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NIOSH to study supply and demand of OSH professionals; and desired competencies (11/30)

November 30, 2009
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NIOSH is soliciting public comments on a proposed project to assess the current and future professional occupational safety and health workforce, according to a notice published in the Federal Register.

To request more information on the proposed projects or to obtain a copy of the data collection plans and instruments, call 404-639-5960 and send comments to Maryam I. Daneshvar, CDC Acting Reports Clearance Officer, 1600 Clifton Road, MS-D74, Atlanta, GA 30333 or send an e-mail to omb@cdc.gov.

Developing and supporting a new generation of practitioners is critical to the future of occupational safety and health, according to NIOSH. To increase safety and protect worker health, NIOSH funds programs to support occupational safety and health education through 17 regional university-based Education and Research Centers and 31 training project grants that train occupational safety and health professionals to meet the increasing demand for these professionals.

Because of this central role NIOSH plays in the education and training of OS&H workers and because of the continually changing nature of the workplace, during the past 38 years NIOSH has sponsored three OS&H workforce assessments.

These were conducted in 1977 and 1985 by NIOSH; and in 2000 the Institute of Medicine conducted a workforce assessment at NIOSH's request.

NIOSH is planning to perform another assessment to examine the current and anticipated future professional OS&H workforce. The assessment will attempt to collect information from two groups — employers of OS&H professionals and providers of training programs for OS&H professionals.

NIOSH is seek public input on: (a) Whether the proposed collection of information is necessary for the proper performance of the functions of the agency, including whether the information shall have practical utility; (b) the accuracy of the agency's estimate of the burden of the proposed collection of information; (c) ways to enhance the quality, utility, and clarity of the information to be collected; and (d) ways to minimize the burden of the collection of information on respondents, including through the use of automated collection techniques or other forms of information technology

The information collected from employers will concern the current supply and future demand for OS&H professionals; and the desired professional competencies (i.e., knowledge, skills, and abilities) required for the coming decade.

To ensure that the overall proposed methodology for collecting information from employers is successful in collecting the information required, NIOSH will conduct a phase I study with a small group of employers. Should any needed methodological changes be identified, NIOSH will submit a request for modification to the Office of Management and Budget. If no substantive methodological changes are required, the phase II study will proceed and the phase I data will be included in the phase II study data set.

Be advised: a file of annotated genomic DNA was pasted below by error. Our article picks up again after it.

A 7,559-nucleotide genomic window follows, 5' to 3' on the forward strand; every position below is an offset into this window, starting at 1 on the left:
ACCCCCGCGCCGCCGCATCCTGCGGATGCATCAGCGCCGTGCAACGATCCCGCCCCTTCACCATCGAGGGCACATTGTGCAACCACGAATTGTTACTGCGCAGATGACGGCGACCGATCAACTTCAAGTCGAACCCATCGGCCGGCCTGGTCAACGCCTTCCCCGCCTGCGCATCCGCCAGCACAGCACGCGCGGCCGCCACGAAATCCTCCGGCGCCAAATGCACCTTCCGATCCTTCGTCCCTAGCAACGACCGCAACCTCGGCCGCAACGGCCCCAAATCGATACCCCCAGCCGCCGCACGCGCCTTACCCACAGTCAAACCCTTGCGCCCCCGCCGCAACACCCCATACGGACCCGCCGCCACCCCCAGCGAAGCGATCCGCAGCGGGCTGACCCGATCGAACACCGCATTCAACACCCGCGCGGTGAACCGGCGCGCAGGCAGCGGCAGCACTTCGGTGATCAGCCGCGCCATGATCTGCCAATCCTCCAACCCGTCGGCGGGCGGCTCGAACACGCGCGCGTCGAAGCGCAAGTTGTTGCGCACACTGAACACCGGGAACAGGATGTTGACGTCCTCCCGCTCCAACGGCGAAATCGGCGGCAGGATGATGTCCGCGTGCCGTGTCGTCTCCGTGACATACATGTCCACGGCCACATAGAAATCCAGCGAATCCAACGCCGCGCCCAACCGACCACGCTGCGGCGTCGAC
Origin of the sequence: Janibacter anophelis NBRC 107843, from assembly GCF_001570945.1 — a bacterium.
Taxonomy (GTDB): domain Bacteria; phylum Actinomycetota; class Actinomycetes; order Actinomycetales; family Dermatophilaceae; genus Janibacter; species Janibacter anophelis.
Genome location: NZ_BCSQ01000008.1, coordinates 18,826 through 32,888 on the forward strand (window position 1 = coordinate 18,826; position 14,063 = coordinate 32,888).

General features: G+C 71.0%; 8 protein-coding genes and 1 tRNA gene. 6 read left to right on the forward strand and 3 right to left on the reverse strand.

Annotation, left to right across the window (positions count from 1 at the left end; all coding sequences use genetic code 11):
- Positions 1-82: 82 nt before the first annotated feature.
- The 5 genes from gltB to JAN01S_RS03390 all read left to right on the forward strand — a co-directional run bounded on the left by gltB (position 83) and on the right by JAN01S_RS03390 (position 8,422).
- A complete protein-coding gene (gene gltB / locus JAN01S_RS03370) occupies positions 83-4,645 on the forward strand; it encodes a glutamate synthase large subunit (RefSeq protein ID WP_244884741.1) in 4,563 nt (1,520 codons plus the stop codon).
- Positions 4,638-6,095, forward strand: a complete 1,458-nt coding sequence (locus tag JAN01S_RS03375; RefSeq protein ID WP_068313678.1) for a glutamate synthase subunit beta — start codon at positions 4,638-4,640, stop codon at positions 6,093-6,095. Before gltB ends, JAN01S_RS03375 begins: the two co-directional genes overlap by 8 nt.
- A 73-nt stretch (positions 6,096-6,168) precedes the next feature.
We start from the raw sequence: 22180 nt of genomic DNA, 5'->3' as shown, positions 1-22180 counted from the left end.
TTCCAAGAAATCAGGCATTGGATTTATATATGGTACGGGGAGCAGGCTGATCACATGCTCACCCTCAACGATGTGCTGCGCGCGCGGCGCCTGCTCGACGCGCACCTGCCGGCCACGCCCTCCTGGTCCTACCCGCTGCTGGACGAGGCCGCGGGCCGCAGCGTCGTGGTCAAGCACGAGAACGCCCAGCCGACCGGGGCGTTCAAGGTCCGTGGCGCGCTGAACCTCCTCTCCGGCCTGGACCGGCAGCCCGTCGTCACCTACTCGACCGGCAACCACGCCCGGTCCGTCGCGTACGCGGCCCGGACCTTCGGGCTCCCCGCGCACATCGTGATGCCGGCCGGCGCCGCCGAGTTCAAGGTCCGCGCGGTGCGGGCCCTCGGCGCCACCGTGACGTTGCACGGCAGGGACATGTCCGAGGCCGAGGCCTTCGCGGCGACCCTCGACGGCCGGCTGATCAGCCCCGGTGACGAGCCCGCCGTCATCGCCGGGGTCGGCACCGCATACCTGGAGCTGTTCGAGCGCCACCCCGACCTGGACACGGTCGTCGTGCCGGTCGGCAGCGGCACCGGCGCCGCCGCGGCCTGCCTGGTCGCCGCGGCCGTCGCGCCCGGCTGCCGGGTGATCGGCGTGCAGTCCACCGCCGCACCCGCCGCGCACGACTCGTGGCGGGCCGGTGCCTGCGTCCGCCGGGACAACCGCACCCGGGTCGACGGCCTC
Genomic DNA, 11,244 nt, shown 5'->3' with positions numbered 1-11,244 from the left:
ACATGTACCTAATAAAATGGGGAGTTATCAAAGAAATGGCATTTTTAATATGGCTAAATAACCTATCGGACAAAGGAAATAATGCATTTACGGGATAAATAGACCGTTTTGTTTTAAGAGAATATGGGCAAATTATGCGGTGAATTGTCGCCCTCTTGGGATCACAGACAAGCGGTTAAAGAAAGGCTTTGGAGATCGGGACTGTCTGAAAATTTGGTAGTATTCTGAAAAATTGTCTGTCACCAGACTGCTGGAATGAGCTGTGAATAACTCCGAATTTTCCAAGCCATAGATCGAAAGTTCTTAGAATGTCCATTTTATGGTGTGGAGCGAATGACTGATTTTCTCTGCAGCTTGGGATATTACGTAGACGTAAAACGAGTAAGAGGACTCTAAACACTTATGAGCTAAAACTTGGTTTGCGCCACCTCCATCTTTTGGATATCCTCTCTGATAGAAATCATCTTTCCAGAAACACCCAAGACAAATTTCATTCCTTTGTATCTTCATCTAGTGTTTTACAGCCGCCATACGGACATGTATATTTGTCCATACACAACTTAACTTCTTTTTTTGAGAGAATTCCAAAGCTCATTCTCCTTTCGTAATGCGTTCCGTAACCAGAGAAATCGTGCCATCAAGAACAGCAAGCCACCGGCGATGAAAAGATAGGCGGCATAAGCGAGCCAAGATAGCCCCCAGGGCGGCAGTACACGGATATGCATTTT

It is expected that approximately 744 employers will have to be screened in Phase I and 6,681 in Phase II to yield approximately 400 employer responses (40 in the employer phase I, 360 in the employer phase II study).

The initial step in the study of employers will be to sample the total number of establishments needed for screening. The phase I portion of employers then will be conducted using approximately 744 of the establishments sampled and the following methodology:

A telephone screening to identify employers of OS&H professionals will be conducted. During the screening to identify employers of OS&H professionals, we will also obtain contact information for the most appropriate respondent. It is expected that the appropriate respondent will be the human resources administrator for the employer.

A letter describing the study will be mailed to all eligible phase I establishments inviting them to participate, and providing Web access information.

Data collection then will be primarily by web questionnaire. After two weeks, all non-respondents will receive a special delivery service envelope containing another copy of the invitation letter. Two weeks later, telephone contact with non-respondents will begin. Up to seven attempts to contact each potential respondent by telephone will be made. (When contact is made, respondents will be encouraged to complete the questionnaire on the Web or by telephone at that time.)

Assuming no methodological changes result from the phase I study, the phase II employer study then will begin with telephone screening of an additional 6,681 establishments. The data collection methodology will be identical to that described for the phase I study of employers.

The study of educational providers will be a census of the approximately 400 educational providers identified and listed as part of this effort. There will be no sampling or screening activities. The information collected will be similar to that collected from employers. Beginning with the invitation letter, the data collection methodology for educational providers will be identical to that of the phase II study of the employers. NIOSH expects 180 educational providers to respond to either the Web or telephone questionnaire. There is no cost to any respondents other than their time.

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